phasmagigas's Avatar Comment 25 by phasmagigas

oh dear, its the 'irreducibly complex' rat trap again!

An especially large and impressive Nepenthes!

Wed, 19 Aug 2009 15:44:00 UTC | #389863

Adrian Bartholomew's Avatar Comment 26 by Adrian Bartholomew

Phew. thought you were going to link to the Jesus in the dog's ass. Seriously do a google image search on it to see what I am talking about (rather not link direct to it). It's amazingly good pareidolia.

Wed, 19 Aug 2009 15:47:00 UTC | #389865

phasmagigas's Avatar Comment 27 by phasmagigas

steve

I doubt very much that the rats are digested alive. It isn't very good for the plant to have an animal scrabbling around in the pitcher for hours or days. The rat would almost certainly drown first.


true, it would still have been a miserable ending for the rat, it likely would have struggled swimming until exhausted. Interestingly wasps falling into North american pitcher plants (which are more of a tube than a bucket) will actually cut a hole in the plant and then fly out. thats more an opportunistic escape technique rather than specifically evolved one as the times ive see this its a european wasp escaping a house grown plant many, mnay miles from the nearest wild pitcher plants.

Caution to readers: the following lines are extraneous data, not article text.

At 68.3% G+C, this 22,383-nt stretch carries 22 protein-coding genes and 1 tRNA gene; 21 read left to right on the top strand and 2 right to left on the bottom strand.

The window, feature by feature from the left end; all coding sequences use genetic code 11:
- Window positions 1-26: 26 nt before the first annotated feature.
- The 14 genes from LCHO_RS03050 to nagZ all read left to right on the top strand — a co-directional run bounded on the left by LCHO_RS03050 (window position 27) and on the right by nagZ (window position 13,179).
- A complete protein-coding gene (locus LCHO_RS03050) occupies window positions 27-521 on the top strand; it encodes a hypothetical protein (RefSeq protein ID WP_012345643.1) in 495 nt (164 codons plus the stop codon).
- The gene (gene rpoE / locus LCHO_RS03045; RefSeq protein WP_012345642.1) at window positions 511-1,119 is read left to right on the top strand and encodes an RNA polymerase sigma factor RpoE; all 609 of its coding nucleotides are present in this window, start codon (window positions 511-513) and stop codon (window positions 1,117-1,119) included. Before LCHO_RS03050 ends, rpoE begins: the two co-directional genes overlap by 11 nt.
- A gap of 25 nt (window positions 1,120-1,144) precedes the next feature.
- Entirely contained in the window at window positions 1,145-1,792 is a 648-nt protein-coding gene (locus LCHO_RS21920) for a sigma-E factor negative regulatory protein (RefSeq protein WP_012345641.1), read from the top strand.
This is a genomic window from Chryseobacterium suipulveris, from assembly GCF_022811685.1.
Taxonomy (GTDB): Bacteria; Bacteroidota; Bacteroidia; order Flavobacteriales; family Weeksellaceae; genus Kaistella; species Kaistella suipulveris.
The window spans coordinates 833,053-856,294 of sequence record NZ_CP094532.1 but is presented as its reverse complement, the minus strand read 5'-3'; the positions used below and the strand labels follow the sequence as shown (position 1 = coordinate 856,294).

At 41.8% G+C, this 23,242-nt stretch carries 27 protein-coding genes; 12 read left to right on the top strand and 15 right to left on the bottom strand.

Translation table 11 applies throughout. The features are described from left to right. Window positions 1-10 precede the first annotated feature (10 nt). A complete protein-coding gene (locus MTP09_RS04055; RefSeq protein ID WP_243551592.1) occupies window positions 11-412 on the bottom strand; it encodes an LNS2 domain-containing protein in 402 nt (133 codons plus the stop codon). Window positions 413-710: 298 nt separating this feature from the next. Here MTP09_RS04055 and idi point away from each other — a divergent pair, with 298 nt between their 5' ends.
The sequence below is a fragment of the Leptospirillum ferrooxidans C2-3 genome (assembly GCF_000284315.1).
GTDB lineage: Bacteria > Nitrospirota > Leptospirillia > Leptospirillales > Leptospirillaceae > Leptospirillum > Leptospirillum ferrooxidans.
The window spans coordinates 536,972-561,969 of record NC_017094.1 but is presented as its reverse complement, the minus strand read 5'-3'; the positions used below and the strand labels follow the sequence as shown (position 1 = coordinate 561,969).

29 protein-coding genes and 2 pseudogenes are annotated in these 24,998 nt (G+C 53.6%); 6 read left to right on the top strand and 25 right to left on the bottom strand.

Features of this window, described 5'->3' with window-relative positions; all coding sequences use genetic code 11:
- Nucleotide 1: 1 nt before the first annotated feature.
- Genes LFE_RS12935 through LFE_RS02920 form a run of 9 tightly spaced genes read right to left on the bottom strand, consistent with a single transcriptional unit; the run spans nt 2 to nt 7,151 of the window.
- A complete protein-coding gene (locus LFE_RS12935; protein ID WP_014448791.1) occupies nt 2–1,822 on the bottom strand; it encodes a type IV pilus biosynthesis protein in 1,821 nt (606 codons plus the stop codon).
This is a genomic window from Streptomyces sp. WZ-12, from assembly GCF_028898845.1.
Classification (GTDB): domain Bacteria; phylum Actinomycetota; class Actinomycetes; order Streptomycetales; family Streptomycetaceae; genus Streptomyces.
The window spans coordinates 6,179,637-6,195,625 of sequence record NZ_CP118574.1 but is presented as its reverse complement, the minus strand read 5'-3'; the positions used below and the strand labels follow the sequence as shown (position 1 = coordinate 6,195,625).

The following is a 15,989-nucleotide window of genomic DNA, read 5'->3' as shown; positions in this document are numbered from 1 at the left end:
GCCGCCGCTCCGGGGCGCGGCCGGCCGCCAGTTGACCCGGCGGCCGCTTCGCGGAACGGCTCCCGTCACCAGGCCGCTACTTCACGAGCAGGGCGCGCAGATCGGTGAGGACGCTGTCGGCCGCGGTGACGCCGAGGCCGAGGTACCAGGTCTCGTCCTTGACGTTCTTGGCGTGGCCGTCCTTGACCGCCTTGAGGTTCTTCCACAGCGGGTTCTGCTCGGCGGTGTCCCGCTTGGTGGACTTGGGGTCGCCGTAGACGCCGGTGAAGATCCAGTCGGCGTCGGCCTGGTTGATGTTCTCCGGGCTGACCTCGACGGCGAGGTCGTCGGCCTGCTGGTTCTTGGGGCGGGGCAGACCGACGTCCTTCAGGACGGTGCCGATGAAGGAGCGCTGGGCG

Wed, 19 Aug 2009 15:49:00 UTC | #389866

Blondin's Avatar Comment 28 by Blondin

"Eddie... kees me goodnight."

Wed, 19 Aug 2009 15:50:00 UTC | #389867

LaurieB's Avatar Comment 29 by LaurieB

Adrian,

Ah yes. That's very nice of you to feel guilty about applying our aggressive capitalism against the Christian fundies although they are the first ones to shriek about the horrors of socialism here. Anyway, we already have the Creationist Museum and a Christian theme park too. Christian fundies love this sort of stuff. They will be down on their knees thanking you! :-)

Wed, 19 Aug 2009 15:50:00 UTC | #389869

phasmagigas's Avatar Comment 30 by phasmagigas

laurieB.

I'll bet it uses a sticky substance to restrain the rat, (flypaper strategy). That basin is pretty shallow. Even with slipperyness of the sides it seems like a rat could simply step out over the walls of the basin if it wasn't stuck there somehow.


theres nothing sticky as such BUT i seem to remember reading that pitcher fluid has a wetting agent in it which would make the rat far less likely to escape as its fur would get sodden very quickly.

Wed, 19 Aug 2009 15:52:00 UTC | #389870